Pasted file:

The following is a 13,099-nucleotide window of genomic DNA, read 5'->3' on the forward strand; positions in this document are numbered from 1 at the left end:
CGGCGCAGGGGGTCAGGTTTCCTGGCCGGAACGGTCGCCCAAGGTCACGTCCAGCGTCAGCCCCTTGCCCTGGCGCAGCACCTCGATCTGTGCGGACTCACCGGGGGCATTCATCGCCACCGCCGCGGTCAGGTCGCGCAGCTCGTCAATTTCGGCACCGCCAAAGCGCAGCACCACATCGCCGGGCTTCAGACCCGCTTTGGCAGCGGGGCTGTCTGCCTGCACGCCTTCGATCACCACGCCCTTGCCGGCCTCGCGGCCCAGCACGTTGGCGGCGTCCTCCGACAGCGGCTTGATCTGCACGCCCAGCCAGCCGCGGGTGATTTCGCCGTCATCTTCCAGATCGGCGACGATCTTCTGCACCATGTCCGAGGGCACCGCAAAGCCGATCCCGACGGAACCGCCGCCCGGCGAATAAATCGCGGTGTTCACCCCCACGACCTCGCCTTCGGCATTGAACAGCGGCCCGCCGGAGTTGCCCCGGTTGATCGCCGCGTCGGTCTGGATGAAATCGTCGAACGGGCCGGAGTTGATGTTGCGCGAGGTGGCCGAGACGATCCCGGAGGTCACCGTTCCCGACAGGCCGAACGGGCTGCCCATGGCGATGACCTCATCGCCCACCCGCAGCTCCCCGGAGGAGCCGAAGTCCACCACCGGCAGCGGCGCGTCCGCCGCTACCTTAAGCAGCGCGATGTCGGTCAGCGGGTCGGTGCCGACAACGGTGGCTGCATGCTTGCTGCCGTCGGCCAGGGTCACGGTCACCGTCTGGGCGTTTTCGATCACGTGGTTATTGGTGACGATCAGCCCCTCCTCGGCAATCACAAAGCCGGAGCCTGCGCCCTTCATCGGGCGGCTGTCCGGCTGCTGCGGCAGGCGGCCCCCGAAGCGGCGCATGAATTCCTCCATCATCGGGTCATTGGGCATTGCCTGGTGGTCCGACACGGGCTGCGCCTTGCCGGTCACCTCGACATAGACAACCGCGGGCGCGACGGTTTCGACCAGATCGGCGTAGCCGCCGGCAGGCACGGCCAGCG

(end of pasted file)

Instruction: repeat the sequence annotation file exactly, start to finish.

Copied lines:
The following is a 13,099-nucleotide window of genomic DNA, read 5'->3' on the forward strand; positions in this document are numbered from 1 at the left end:
CGGCGCAGGGGGTCAGGTTTCCTGGCCGGAACGGTCGCCCAAGGTCACGTCCAGCGTCAGCCCCTTGCCCTGGCGCAGCACCTCGATCTGTGCGGACTCACCGGGGGCATTCATCGCCACCGCCGCGGTCAGGTCGCGCAGCTCGTCAATTTCGGCACCGCCAAAGCGCAGCACCACATCGCCGGGCTTCAGACCCGCTTTGGCAGCGGGGCTGTCTGCCTGCACGCCTTCGATCACCACGCCCTTGCCGGCCTCGCGGCCCAGCACGTTGGCGGCGTCCTCCGACAGCGGCTTGATCTGCACGCCCAGCCAGCCGCGGGTGATTTCGCCGTCATCTTCCAGATCGGCGACGATCTTCTGCACCATGTCCGAGGGCACCGCAAAGCCGATCCCGACGGAACCGCCGCCCGGCGAATAAATCGCGGTGTTCACCCCCACGACCTCGCCTTCGGCATTGAACAGCGGCCCGCCGGAGTTGCCCCGGTTGATCGCCGCGTCGGTCTGGATGAAATCGTCGAACGGGCCGGAGTTGATGTTGCGCGAGGTGGCCGAGACGATCCCGGAGGTCACCGTTCCCGACAGGCCGAACGGGCTGCCCATGGCGATGACCTCATCGCCCACCCGCAGCTCCCCGGAGGAGCCGAAGTCCACCACCGGCAGCGGCGCGTCCGCCGCTACCTTAAGCAGCGCGATGTCGGTCAGCGGGTCGGTGCCGACAACGGTGGCTGCATGCTTGCTGCCGTCGGCCAGGGTCACGGTCACCGTCTGGGCGTTTTCGATCACGTGGTTATTGGTGACGATCAGCCCCTCCTCGGCAATCACAAAGCCGGAGCCTGCGCCCTTCATCGGGCGGCTGTCCGGCTGCTGCGGCAGGCGGCCCCCGAAGCGGCGCATGAATTCCTCCATCATCGGGTCATTGGGCATTGCCTGGTGGTCCGACACGGGCTGCGCCTTGCCGGTCACCTCGACATAGACAACCGCGGGCGCGACGGTTTCGACCAGATCGGCGTAGCCGCCGGCAGGCACGGCCAGCG